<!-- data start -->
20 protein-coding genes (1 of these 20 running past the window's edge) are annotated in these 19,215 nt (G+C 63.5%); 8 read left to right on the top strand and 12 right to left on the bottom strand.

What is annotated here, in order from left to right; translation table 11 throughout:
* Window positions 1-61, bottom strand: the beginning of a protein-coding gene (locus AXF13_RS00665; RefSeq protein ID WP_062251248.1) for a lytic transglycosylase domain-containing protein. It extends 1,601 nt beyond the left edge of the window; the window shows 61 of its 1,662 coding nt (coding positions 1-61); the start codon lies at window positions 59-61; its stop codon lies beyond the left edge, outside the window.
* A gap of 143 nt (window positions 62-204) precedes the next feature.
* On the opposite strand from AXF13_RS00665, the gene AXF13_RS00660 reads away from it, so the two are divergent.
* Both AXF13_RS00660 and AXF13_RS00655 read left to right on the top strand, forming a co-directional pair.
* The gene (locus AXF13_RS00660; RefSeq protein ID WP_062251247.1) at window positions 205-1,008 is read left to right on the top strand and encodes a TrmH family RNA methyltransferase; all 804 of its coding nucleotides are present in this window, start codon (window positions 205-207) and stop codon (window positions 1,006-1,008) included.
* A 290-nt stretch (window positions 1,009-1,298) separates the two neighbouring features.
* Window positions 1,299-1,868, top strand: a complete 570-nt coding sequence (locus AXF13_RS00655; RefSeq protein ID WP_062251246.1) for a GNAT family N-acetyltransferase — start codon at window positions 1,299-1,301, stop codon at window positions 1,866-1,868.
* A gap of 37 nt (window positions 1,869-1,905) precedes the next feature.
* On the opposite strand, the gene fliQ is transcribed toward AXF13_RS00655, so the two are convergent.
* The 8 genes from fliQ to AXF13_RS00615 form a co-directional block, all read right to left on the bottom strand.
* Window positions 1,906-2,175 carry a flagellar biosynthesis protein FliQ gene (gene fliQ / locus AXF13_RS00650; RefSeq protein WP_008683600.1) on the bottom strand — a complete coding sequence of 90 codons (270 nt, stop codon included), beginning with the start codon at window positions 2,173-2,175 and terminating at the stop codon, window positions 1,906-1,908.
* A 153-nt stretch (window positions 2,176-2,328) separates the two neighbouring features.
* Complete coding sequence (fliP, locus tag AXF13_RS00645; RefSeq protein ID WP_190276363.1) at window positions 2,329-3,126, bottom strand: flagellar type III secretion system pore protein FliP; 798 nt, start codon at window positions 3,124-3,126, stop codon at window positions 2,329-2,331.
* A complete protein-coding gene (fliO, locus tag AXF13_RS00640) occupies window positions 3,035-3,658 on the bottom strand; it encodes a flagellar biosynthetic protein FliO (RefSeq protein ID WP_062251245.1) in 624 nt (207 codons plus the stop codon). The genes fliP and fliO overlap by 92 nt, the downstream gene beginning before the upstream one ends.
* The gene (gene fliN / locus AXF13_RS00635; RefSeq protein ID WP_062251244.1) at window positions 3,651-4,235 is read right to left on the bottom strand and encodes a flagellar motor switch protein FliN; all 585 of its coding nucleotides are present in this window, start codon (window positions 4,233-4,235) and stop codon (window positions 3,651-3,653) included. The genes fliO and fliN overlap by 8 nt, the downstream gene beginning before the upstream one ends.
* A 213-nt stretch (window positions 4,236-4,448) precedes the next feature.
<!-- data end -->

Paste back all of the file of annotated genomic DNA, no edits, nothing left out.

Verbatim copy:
20 protein-coding genes (1 of these 20 running past the window's edge) are annotated in these 19,215 nt (G+C 63.5%); 8 read left to right on the top strand and 12 right to left on the bottom strand.

What is annotated here, in order from left to right; translation table 11 throughout:
* Window positions 1-61, bottom strand: the beginning of a protein-coding gene (locus AXF13_RS00665; RefSeq protein ID WP_062251248.1) for a lytic transglycosylase domain-containing protein. It extends 1,601 nt beyond the left edge of the window; the window shows 61 of its 1,662 coding nt (coding positions 1-61); the start codon lies at window positions 59-61; its stop codon lies beyond the left edge, outside the window.
* A gap of 143 nt (window positions 62-204) precedes the next feature.
* On the opposite strand from AXF13_RS00665, the gene AXF13_RS00660 reads away from it, so the two are divergent.
* Both AXF13_RS00660 and AXF13_RS00655 read left to right on the top strand, forming a co-directional pair.
* The gene (locus AXF13_RS00660; RefSeq protein ID WP_062251247.1) at window positions 205-1,008 is read left to right on the top strand and encodes a TrmH family RNA methyltransferase; all 804 of its coding nucleotides are present in this window, start codon (window positions 205-207) and stop codon (window positions 1,006-1,008) included.
* A 290-nt stretch (window positions 1,009-1,298) separates the two neighbouring features.
* Window positions 1,299-1,868, top strand: a complete 570-nt coding sequence (locus AXF13_RS00655; RefSeq protein ID WP_062251246.1) for a GNAT family N-acetyltransferase — start codon at window positions 1,299-1,301, stop codon at window positions 1,866-1,868.
* A gap of 37 nt (window positions 1,869-1,905) precedes the next feature.
* On the opposite strand, the gene fliQ is transcribed toward AXF13_RS00655, so the two are convergent.
* The 8 genes from fliQ to AXF13_RS00615 form a co-directional block, all read right to left on the bottom strand.
* Window positions 1,906-2,175 carry a flagellar biosynthesis protein FliQ gene (gene fliQ / locus AXF13_RS00650; RefSeq protein WP_008683600.1) on the bottom strand — a complete coding sequence of 90 codons (270 nt, stop codon included), beginning with the start codon at window positions 2,173-2,175 and terminating at the stop codon, window positions 1,906-1,908.
* A 153-nt stretch (window positions 2,176-2,328) separates the two neighbouring features.
* Complete coding sequence (fliP, locus tag AXF13_RS00645; RefSeq protein ID WP_190276363.1) at window positions 2,329-3,126, bottom strand: flagellar type III secretion system pore protein FliP; 798 nt, start codon at window positions 3,124-3,126, stop codon at window positions 2,329-2,331.
* A complete protein-coding gene (fliO, locus tag AXF13_RS00640) occupies window positions 3,035-3,658 on the bottom strand; it encodes a flagellar biosynthetic protein FliO (RefSeq protein ID WP_062251245.1) in 624 nt (207 codons plus the stop codon). The genes fliP and fliO overlap by 92 nt, the downstream gene beginning before the upstream one ends.
* The gene (gene fliN / locus AXF13_RS00635; RefSeq protein ID WP_062251244.1) at window positions 3,651-4,235 is read right to left on the bottom strand and encodes a flagellar motor switch protein FliN; all 585 of its coding nucleotides are present in this window, start codon (window positions 4,233-4,235) and stop codon (window positions 3,651-3,653) included. The genes fliO and fliN overlap by 8 nt, the downstream gene beginning before the upstream one ends.
* A 213-nt stretch (window positions 4,236-4,448) precedes the next feature.